When you bike to work, you save money, get your daily exercise and avoid traffic congestion. And with a growing trail network, bike-friendly streets and bike racks on DART buses, it’s easier than ever to bike to work in Greater Des Moines.
Commuting by Bike: 7 Steps to Get Started
1. The obvious: buy a bike. Or repair the one you have. You don’t need an expensive or new bike—just one that works. Amber Lewis, who lives in the Beaverdale area, has been biking to work in Downtown Des Moines since March 2013.
“Biking to work seemed like a fun challenge,” said Lewis. “I had an old bike that I had bought for $50, with a seat post that was broken and stuck in a position that was way too low for me.” Lewis commutes three miles each way; biking during the winter on most days.
2. Buy the safety gear. A helmet and reflective gear are necessary for a safe ride to work or any destination on your bike.
Need a bike or the safety gear? Visit one of these local bikes shops: http://dsmbikecollective.org/resources/area-bike-shops/
3. Learn the hand signals. Lewis says you have to stay alert and aware of your surroundings when biking on the streets. She tries to be predictable and cautious during her commute by signaling well for drivers.
4. Have a back-up plan and prepare for the weather. Check the forecast the night before and know your options for alternative modes of transportation in the event of an emergency. “Figure out if there is a bus route near you that could help if you happen to get stuck somewhere for any reason,” said Lewis. DART has bike racks on all Local, Express and On Call routes, making it easy to bike and ride.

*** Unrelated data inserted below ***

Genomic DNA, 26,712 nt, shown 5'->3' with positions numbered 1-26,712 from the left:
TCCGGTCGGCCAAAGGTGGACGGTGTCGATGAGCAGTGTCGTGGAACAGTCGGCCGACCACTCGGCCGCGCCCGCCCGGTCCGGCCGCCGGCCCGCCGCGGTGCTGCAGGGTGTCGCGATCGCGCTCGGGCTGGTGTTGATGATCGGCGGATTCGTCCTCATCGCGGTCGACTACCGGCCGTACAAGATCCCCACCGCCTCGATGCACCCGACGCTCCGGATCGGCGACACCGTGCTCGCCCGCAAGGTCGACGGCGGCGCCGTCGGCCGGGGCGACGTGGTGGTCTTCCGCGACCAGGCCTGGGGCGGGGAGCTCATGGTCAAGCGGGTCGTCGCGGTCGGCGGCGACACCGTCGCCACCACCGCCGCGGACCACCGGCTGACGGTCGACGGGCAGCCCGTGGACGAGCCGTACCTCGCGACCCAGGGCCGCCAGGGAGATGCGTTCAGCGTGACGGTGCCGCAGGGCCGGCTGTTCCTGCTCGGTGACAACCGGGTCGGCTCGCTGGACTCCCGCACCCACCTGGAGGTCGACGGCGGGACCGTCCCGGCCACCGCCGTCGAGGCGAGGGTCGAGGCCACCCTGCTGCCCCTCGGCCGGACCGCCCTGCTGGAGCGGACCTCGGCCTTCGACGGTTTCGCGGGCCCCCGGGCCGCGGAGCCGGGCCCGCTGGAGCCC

5. Practice your route and routine. Todd Slaymaker, of the Drake neighborhood, bikes 12 miles each way to work in West Des Moines. He rides on both bike paths and residential streets during his commute. “My rule of thumb is not to ride on four-lane roads,” said Slaymaker.
Google maps allows you to view bike paths in the Des Moines area and map out when you’ll need to ride on the street or use DART to get to your destination. Ride your route on the weekend and figure out how much time you need to allow for biking and to get ready each morning and afternoon.
6. Learn minor bike repairs and maintenance. This includes fixing a flat, basic chain care and knowing when it’s time to visit the repair shop.
7. Ask your employer about resources. Chances are, your employer has incentives like bike parking, showers or changing rooms and flex-time schedules for bicyclists. Slaymaker says his employer offers covered bike storage, showers and changing rooms, which he utilizes every day he bikes to work.
If you work in the downtown area, DART Central Station has secure, climate controlled bike storage and changing rooms available for a $50 annual fee plus a $50 deposit.
Bike to Work Week is May 11 – 15, 2015. Board DART with a bike and ride FREE! For more information about DART resources for bicyclists, visit ridedart.com.